Throughout Vai's career — particularly with Frank Zappa and on his solo albums, there is an abundance of odd time signatures. One of the best known of these is The Attitude Song from Flexible which is in 7/16. Steve often employs right hand techniques in rhythm patterns to make part snappy and percussive as in Goin' Crazy. Vai has a heavy rock rhythm style. His chords are often spiced up with add9 inversions — check out Perfect Timing from Skyscraper. He also likes triads with moving bass notes. Where other guitarist might play a G5 power chord, Steve might play a G6/9. In fact, many of Vai's chord voicings are derived from Hendrix. And Vai's heavier rhythm parts often come out sounding quite funky due to muted bass notes at odd times. Erotic Nightmares from Passion & Warfare is one such example.

As with Joe Satriani, Vai is a master of adding subtle phrasing nuances to his melodies. Specific Vai trademarks include wide interval skips, harmonized melodies, whammy melodies, and single string melodies played by sliding up and down.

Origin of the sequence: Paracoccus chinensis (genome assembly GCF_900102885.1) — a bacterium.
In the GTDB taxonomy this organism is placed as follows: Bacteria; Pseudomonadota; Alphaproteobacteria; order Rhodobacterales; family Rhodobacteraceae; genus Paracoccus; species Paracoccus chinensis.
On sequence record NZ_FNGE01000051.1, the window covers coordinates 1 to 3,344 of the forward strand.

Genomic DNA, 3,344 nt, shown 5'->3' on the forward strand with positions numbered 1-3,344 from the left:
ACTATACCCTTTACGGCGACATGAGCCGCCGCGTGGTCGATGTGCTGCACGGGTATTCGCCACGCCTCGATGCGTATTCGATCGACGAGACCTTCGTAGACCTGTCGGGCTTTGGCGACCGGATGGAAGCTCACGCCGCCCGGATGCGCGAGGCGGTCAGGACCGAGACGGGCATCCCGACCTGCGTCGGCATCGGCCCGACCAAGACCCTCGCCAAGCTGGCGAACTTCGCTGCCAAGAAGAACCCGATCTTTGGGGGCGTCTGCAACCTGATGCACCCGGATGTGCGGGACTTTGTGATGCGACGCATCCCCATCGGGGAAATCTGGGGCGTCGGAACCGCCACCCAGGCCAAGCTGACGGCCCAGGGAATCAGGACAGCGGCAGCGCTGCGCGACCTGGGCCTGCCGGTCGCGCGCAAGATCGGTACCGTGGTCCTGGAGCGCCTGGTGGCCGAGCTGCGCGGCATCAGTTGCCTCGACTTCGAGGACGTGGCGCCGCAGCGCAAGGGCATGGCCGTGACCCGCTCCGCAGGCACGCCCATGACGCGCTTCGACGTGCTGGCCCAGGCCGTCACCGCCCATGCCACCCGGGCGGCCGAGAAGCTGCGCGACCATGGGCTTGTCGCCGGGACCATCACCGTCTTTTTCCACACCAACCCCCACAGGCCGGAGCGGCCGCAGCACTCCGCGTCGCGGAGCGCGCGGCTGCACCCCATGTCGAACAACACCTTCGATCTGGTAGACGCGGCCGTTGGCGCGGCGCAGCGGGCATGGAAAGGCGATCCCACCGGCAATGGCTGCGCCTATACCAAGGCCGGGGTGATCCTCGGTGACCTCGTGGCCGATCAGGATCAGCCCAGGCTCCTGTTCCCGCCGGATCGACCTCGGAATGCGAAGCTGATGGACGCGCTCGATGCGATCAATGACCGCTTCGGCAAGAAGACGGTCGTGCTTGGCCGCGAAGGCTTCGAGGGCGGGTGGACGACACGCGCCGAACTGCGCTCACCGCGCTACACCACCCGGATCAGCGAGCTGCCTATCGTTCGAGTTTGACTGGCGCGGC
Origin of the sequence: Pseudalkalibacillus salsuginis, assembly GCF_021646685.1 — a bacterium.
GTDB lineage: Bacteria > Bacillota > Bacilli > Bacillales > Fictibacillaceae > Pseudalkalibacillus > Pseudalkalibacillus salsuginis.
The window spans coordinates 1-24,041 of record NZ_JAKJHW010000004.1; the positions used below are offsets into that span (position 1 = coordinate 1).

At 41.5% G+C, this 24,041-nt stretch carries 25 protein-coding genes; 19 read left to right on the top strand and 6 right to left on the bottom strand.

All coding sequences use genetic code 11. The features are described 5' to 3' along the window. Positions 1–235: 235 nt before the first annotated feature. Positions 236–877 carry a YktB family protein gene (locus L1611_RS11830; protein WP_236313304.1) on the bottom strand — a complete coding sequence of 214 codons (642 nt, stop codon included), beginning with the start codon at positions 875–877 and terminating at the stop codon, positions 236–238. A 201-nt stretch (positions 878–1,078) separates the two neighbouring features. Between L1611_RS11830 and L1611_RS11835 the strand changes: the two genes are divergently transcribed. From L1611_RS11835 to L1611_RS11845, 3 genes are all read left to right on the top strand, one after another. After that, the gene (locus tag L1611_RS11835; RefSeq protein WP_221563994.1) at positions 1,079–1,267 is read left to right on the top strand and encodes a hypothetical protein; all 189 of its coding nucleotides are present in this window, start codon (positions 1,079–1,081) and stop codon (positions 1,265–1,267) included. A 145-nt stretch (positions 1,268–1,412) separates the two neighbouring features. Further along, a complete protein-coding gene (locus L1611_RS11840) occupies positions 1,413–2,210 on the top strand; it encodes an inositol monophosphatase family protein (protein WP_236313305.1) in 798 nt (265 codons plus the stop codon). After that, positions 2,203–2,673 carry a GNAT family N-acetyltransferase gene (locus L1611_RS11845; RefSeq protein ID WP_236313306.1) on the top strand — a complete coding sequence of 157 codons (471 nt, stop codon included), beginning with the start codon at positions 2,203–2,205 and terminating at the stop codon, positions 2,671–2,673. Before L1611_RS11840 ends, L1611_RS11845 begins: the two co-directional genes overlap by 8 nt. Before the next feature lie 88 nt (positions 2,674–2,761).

Vai's is best known for his lead work. While Steve can burn with the best of them, he's not really known as super picker like Al DiMeola, Yngwie, or Frank Gambale. Vai uses more alternate picking and less legato than Joe Satriani. Check out the end of the Shy Boy solo for some frightening speed. Right hand tapping is an integral part in Vai's arsenal. Check out the solo from Hot Dog & A Shake or Elephant Gun for trademark Vai tapping workouts. These are much more advanced than Eddie Van Halen's simple patterns. Vai is seen as one of the players who took tapping to the next level. Steve uses sweep picking quite a lot too, Shy Boy and For The Love Of God highlight Vai's use of this technique. Vai tends to use this over 5 and 6 string arpeggios.

Scale wise, Vai uses pretty much every mode and scale somewhere in his work. Vai is probably most associated with the Lydian mode — instant Vai. Dorian, Mixolydian and Locrian also crop up frequently. Compared to other players, Vai doesn't really use much Pentatonic when left to his own devices.